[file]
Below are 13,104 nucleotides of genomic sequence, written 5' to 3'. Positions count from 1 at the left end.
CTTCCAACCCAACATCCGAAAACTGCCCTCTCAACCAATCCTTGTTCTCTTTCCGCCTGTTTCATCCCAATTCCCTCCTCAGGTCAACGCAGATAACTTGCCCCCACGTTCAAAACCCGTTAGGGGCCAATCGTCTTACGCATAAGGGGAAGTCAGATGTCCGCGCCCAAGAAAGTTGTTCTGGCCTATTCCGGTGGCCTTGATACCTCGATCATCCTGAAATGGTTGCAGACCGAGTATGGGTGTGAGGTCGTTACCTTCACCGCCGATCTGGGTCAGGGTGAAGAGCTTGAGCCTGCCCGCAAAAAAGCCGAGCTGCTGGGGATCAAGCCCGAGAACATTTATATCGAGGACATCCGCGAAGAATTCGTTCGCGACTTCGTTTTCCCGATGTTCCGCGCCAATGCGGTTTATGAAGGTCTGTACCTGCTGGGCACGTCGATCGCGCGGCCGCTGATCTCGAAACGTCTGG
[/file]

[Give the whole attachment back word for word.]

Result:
Below are 13,104 nucleotides of genomic sequence, written 5' to 3'. Positions count from 1 at the left end.
CTTCCAACCCAACATCCGAAAACTGCCCTCTCAACCAATCCTTGTTCTCTTTCCGCCTGTTTCATCCCAATTCCCTCCTCAGGTCAACGCAGATAACTTGCCCCCACGTTCAAAACCCGTTAGGGGCCAATCGTCTTACGCATAAGGGGAAGTCAGATGTCCGCGCCCAAGAAAGTTGTTCTGGCCTATTCCGGTGGCCTTGATACCTCGATCATCCTGAAATGGTTGCAGACCGAGTATGGGTGTGAGGTCGTTACCTTCACCGCCGATCTGGGTCAGGGTGAAGAGCTTGAGCCTGCCCGCAAAAAAGCCGAGCTGCTGGGGATCAAGCCCGAGAACATTTATATCGAGGACATCCGCGAAGAATTCGTTCGCGACTTCGTTTTCCCGATGTTCCGCGCCAATGCGGTTTATGAAGGTCTGTACCTGCTGGGCACGTCGATCGCGCGGCCGCTGATCTCGAAACGTCTGG